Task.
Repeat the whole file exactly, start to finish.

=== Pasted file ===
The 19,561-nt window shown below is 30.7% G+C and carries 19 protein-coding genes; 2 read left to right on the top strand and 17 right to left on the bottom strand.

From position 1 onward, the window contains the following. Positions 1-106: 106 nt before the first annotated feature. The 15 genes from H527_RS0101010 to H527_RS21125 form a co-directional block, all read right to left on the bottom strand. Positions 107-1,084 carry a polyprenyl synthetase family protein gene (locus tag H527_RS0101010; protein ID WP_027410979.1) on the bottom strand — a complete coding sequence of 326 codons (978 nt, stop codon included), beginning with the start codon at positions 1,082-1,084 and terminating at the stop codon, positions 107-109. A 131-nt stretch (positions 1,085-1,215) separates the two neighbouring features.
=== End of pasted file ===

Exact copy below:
The 19,561-nt window shown below is 30.7% G+C and carries 19 protein-coding genes; 2 read left to right on the top strand and 17 right to left on the bottom strand.

From position 1 onward, the window contains the following. Positions 1-106: 106 nt before the first annotated feature. The 15 genes from H527_RS0101010 to H527_RS21125 form a co-directional block, all read right to left on the bottom strand. Positions 107-1,084 carry a polyprenyl synthetase family protein gene (locus tag H527_RS0101010; protein ID WP_027410979.1) on the bottom strand — a complete coding sequence of 326 codons (978 nt, stop codon included), beginning with the start codon at positions 1,082-1,084 and terminating at the stop codon, positions 107-109. A 131-nt stretch (positions 1,085-1,215) separates the two neighbouring features.